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Towing company that hauled legal cars gets license yanked (NY)


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A Bronx towing company that lined its pockets for three and a half years by hauling away legally parked cars from fast-food restaurant lots has lost its license, court records show.

809 Collision’s license was revoked last month when an administrative-law judge ruled in favor of several motorists who had filed complaints with the Department of Consumer Affairs.

Judge Faye Lewis found the company regularly performed unlawful tows, inflated fees and refused credit-card payments from its victims, most of whom were legally parked in fast-food restaurant lots.

“It’s a scam,” railed Johanna Paniagua, whose husband found their Acura missing after parking it at a McDonald’s on Southern Boulevard in November 2014 and going inside with their two young daughters.

“They came out and the car was gone,” Paniagua said Monday. “They thought it was stolen.”

They eventually spotted a sign listing 809 Collision as the lot’s tow company.

The company demanded $408 in cash to release the car, despite it being legally parked and the family producing a receipt proving they were in the McDonald’s.

“We had to empty out our bank account,” Paniagua recalled. “It was very humiliating.”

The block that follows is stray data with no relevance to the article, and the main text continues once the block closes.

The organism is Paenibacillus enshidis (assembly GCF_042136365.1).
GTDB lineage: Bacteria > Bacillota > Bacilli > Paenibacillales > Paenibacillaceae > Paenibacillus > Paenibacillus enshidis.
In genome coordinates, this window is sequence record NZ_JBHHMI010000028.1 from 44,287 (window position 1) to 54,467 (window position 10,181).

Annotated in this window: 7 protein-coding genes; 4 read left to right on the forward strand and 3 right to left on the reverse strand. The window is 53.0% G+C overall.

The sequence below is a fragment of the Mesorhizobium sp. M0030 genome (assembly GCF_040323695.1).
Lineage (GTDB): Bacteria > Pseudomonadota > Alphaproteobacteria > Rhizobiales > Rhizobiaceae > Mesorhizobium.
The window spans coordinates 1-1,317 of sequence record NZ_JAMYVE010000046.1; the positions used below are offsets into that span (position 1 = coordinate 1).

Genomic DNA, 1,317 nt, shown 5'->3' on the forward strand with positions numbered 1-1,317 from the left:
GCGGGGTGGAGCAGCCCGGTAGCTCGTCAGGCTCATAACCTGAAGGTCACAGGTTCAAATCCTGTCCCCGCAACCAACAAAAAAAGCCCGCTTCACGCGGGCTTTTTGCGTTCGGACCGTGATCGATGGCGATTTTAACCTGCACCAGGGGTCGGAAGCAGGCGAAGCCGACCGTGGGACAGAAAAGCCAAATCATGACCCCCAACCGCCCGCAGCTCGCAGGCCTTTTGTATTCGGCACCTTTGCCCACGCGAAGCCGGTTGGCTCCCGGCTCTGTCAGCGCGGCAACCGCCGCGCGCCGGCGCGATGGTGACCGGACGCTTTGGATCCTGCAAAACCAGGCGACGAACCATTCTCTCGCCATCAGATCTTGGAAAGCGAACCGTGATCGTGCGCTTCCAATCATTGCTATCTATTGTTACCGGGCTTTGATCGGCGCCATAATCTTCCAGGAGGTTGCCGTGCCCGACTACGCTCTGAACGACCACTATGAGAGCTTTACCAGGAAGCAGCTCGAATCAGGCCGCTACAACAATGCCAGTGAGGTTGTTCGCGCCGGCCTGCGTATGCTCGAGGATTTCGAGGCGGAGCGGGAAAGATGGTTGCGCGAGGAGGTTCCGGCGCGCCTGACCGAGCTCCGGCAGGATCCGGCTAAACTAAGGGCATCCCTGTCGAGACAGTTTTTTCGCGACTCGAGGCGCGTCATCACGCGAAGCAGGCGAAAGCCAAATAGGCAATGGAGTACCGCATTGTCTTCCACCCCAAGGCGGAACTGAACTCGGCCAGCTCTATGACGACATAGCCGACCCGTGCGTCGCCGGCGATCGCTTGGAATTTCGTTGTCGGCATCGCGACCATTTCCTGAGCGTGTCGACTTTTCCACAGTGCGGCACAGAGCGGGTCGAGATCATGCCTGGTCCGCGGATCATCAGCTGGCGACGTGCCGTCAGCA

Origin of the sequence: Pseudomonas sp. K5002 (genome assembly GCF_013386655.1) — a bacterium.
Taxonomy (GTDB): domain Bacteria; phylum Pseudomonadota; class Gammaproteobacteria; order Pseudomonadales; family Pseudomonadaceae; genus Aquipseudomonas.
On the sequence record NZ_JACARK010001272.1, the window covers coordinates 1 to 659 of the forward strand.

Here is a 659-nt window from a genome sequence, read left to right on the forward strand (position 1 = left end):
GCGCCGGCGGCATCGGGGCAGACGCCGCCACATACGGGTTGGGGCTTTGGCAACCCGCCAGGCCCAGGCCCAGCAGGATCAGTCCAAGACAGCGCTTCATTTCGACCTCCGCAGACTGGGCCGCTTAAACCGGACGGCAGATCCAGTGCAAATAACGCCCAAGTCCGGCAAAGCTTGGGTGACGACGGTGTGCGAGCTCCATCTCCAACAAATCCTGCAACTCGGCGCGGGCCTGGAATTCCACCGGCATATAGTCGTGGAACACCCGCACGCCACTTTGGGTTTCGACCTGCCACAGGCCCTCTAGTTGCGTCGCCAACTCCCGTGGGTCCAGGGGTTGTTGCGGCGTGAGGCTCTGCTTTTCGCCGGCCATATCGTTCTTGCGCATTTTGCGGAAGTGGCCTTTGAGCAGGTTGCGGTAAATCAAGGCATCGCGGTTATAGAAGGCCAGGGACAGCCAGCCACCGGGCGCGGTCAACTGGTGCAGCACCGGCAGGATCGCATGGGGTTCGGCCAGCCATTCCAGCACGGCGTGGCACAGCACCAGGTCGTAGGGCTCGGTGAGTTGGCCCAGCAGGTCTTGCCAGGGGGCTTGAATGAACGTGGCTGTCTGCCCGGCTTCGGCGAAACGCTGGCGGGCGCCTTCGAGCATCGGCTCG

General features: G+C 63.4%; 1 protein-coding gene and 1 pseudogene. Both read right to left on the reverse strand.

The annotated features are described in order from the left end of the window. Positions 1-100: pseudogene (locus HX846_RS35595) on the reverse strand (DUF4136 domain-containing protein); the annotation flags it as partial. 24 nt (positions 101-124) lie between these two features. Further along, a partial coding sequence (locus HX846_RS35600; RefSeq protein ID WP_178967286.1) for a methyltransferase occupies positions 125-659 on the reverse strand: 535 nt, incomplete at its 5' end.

Paniagua was one of 21 people whose claims against the company were part of the administrative case. Four of them had parked in the same McDonald’s lot, while others were towed from Burger King, White Castle and Little Caesars locations across the Bronx.

Another driver claimed an unidentified 809 Collision worker threatened him with a gun in a clash over his car being towed from the same McDonald’s. He filed a complaint with police.

Victims also blasted the company on the Better Business Bureau’s website.

One 83-year-old motorist wrote in 2016 that an 809 Collision worker threatened to tow his car after its engine started smoking and he was forced to pull over.

“My car was obviously smoking and he was pretending he couldn’t see that,” the driver wrote, saying he had left the car for less than five minutes to look for an auto shop.

He said the tow-truck operator lifted the car and refused to let it go until he coughed up $135 in cash.

“I was basically robbed by them,” the driver said.

Messages left with phone numbers listed for 809 Collision went unanswered.



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